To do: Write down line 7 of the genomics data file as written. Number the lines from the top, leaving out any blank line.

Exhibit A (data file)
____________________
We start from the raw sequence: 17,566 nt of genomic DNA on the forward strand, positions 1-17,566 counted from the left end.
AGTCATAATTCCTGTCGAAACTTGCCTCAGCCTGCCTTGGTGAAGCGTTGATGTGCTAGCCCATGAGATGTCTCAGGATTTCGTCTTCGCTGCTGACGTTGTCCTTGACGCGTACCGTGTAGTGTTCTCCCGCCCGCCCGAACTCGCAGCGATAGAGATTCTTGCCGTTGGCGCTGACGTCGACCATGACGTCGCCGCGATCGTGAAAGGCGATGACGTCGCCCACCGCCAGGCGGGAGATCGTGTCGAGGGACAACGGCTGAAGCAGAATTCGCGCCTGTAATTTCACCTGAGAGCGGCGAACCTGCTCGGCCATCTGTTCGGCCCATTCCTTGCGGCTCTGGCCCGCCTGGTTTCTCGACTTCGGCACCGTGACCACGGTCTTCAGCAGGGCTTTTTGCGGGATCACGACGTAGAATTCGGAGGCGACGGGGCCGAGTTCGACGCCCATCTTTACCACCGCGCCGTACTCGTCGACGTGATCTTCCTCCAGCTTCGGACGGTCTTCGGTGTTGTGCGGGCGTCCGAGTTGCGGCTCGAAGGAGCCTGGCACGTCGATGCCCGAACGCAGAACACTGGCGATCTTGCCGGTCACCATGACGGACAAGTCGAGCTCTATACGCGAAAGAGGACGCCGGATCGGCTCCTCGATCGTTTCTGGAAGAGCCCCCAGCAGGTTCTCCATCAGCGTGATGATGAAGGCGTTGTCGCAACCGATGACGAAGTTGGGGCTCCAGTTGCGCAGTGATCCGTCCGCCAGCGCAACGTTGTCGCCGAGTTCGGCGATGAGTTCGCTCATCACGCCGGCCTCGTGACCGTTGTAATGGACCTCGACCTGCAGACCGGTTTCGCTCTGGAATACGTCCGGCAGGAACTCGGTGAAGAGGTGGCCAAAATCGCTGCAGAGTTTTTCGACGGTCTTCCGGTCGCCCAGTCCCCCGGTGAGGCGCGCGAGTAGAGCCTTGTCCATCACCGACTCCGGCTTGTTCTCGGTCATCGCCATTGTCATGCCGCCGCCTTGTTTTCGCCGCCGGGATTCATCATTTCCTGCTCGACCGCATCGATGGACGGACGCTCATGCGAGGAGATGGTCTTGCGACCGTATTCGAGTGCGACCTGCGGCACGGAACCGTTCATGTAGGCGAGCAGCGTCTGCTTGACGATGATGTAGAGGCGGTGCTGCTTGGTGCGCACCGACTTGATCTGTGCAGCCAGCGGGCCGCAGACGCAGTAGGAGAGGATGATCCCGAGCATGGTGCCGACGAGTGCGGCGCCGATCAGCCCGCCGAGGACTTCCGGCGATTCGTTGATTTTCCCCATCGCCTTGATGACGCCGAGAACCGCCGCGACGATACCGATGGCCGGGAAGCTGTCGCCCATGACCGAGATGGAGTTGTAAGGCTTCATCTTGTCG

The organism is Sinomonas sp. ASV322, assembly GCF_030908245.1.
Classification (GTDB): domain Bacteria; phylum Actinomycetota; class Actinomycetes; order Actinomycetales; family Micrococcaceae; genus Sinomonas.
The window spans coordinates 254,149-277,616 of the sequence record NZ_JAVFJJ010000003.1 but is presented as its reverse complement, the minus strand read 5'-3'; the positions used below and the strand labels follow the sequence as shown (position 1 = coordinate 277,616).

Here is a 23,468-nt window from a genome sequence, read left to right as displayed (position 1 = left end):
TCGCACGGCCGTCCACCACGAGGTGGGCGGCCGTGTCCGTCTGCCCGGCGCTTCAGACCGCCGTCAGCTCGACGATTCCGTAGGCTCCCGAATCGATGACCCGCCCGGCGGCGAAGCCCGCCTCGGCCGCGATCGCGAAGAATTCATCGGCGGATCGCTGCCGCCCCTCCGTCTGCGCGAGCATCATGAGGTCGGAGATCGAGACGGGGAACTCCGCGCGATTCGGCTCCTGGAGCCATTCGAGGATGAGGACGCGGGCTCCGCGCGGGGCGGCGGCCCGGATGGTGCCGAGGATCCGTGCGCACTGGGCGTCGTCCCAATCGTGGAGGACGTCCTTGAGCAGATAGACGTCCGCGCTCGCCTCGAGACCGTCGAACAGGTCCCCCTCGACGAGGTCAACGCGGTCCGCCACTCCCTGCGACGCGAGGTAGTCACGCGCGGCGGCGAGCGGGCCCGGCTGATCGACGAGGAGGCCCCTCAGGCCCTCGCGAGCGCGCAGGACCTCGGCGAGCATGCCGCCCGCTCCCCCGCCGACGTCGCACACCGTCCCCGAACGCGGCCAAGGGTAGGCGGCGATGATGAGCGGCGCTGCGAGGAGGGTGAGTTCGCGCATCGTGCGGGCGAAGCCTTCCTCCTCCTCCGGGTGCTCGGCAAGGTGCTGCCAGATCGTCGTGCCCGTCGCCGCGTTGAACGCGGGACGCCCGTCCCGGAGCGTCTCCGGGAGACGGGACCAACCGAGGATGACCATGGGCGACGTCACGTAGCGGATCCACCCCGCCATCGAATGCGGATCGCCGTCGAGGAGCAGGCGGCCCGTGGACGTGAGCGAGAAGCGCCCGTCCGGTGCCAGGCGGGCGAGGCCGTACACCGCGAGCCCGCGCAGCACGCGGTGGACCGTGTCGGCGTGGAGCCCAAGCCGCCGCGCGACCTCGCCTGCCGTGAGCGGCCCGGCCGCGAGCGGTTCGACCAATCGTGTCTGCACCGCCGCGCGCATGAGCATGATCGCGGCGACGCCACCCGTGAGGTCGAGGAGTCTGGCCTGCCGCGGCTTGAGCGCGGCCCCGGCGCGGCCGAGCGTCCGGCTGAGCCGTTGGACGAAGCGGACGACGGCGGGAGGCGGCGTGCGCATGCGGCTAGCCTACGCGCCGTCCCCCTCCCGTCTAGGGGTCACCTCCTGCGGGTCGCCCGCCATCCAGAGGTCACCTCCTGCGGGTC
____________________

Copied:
TCGCACGGCCGTCCACCACGAGGTGGGCGGCCGTGTCCGTCTGCCCGGCGCTTCAGACCGCCGTCAGCTCGACGATTCCGTAGGCTCCCGAATCGATGACCCGCCCGGCGGCGAAGCCCGCCTCGGCCGCGATCGCGAAGAATTCATCGGCGGATCGCTGCCGCCCCTCCGTCTGCGCGAGCATCATGAGGTCGGAGATCGAGACGGGGAACTCCGCGCGATTCGGCTCCTGGAGCCATTCGAGGATGAGGACGCGGGCTCCGCGCGGGGCGGCGGCCCGGATGGTGCCGAGGATCCGTGCGCACTGGGCGTCGTCCCAATCGTGGAGGACGTCCTTGAGCAGATAGACGTCCGCGCTCGCCTCGAGACCGTCGAACAGGTCCCCCTCGACGAGGTCAACGCGGTCCGCCACTCCCTGCGACGCGAGGTAGTCACGCGCGGCGGCGAGCGGGCCCGGCTGATCGACGAGGAGGCCCCTCAGGCCCTCGCGAGCGCGCAGGACCTCGGCGAGCATGCCGCCCGCTCCCCCGCCGACGTCGCACACCGTCCCCGAACGCGGCCAAGGGTAGGCGGCGATGATGAGCGGCGCTGCGAGGAGGGTGAGTTCGCGCATCGTGCGGGCGAAGCCTTCCTCCTCCTCCGGGTGCTCGGCAAGGTGCTGCCAGATCGTCGTGCCCGTCGCCGCGTTGAACGCGGGACGCCCGTCCCGGAGCGTCTCCGGGAGACGGGACCAACCGAGGATGACCATGGGCGACGTCACGTAGCGGATCCACCCCGCCATCGAATGCGGATCGCCGTCGAGGAGCAGGCGGCCCGTGGACGTGAGCGAGAAGCGCCCGTCCGGTGCCAGGCGGGCGAGGCCGTACACCGCGAGCCCGCGCAGCACGCGGTGGACCGTGTCGGCGTGGAGCCCAAGCCGCCGCGCGACCTCGCCTGCCGTGAGCGGCCCGGCCGCGAGCGGTTCGACCAATCGTGTCTGCACCGCCGCGCGCATGAGCATGATCGCGGCGACGCCACCCGTGAGGTCGAGGAGTCTGGCCTGCCGCGGCTTGAGCGCGGCCCCGGCGCGGCCGAGCGTCCGGCTGAGCCGTTGGACGAAGCGGACGACGGCGGGAGGCGGCGTGCGCATGCGGCTAGCCTACGCGCCGTCCCCCTCCCGTCTAGGGGTCACCTCCTGCGGGTCGCCCGCCATCCAGAGGTCACCTCCTGCGGGTC